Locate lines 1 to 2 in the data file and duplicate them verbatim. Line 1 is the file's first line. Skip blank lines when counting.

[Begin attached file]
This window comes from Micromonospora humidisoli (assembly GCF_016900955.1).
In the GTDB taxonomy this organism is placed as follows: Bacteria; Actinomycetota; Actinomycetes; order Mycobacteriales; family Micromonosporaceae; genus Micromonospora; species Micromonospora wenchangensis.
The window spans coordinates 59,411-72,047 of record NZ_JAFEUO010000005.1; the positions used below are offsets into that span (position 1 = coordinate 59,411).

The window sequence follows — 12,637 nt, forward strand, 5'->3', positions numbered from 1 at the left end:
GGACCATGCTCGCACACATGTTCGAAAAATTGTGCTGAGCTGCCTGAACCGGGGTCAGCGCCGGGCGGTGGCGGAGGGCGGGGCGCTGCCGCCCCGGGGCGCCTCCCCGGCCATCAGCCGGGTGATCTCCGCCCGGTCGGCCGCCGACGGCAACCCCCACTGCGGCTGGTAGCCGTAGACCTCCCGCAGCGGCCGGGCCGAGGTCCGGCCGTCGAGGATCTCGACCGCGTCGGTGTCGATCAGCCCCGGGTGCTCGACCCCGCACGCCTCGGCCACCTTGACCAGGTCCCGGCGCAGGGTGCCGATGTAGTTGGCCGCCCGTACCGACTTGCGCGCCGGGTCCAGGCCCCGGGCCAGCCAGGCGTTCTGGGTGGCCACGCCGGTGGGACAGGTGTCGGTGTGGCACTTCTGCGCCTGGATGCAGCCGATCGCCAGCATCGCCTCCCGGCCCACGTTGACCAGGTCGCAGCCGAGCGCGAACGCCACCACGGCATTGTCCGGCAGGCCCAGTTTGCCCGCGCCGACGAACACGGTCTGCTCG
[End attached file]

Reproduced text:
This window comes from Micromonospora humidisoli (assembly GCF_016900955.1).
In the GTDB taxonomy this organism is placed as follows: Bacteria; Actinomycetota; Actinomycetes; order Mycobacteriales; family Micromonosporaceae; genus Micromonospora; species Micromonospora wenchangensis.